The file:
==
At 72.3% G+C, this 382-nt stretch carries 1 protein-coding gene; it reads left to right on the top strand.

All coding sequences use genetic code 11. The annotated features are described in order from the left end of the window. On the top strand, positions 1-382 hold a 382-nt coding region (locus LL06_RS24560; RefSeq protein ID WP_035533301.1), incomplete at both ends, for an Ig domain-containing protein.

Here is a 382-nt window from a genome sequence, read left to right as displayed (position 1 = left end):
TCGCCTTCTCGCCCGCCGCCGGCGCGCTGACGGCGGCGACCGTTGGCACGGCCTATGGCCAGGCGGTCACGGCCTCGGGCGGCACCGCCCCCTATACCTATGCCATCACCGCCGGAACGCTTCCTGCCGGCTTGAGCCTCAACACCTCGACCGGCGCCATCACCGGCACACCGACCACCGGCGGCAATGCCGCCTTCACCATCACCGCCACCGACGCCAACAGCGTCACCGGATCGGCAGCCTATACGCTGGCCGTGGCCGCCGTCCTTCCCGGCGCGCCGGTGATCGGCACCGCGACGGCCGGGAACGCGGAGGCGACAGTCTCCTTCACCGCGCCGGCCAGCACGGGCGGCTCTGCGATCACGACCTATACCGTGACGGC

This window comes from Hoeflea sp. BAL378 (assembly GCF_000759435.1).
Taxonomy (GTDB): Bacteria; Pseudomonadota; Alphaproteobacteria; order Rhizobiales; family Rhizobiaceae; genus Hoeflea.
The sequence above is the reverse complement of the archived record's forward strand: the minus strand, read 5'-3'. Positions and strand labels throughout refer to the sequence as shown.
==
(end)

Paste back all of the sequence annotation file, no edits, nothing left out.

At 72.3% G+C, this 382-nt stretch carries 1 protein-coding gene; it reads left to right on the top strand.

All coding sequences use genetic code 11. The annotated features are described in order from the left end of the window. On the top strand, positions 1-382 hold a 382-nt coding region (locus LL06_RS24560; RefSeq protein ID WP_035533301.1), incomplete at both ends, for an Ig domain-containing protein.

Here is a 382-nt window from a genome sequence, read left to right as displayed (position 1 = left end):
TCGCCTTCTCGCCCGCCGCCGGCGCGCTGACGGCGGCGACCGTTGGCACGGCCTATGGCCAGGCGGTCACGGCCTCGGGCGGCACCGCCCCCTATACCTATGCCATCACCGCCGGAACGCTTCCTGCCGGCTTGAGCCTCAACACCTCGACCGGCGCCATCACCGGCACACCGACCACCGGCGGCAATGCCGCCTTCACCATCACCGCCACCGACGCCAACAGCGTCACCGGATCGGCAGCCTATACGCTGGCCGTGGCCGCCGTCCTTCCCGGCGCGCCGGTGATCGGCACCGCGACGGCCGGGAACGCGGAGGCGACAGTCTCCTTCACCGCGCCGGCCAGCACGGGCGGCTCTGCGATCACGACCTATACCGTGACGGC

This window comes from Hoeflea sp. BAL378 (assembly GCF_000759435.1).
Taxonomy (GTDB): Bacteria; Pseudomonadota; Alphaproteobacteria; order Rhizobiales; family Rhizobiaceae; genus Hoeflea.
The sequence above is the reverse complement of the archived record's forward strand: the minus strand, read 5'-3'. Positions and strand labels throughout refer to the sequence as shown.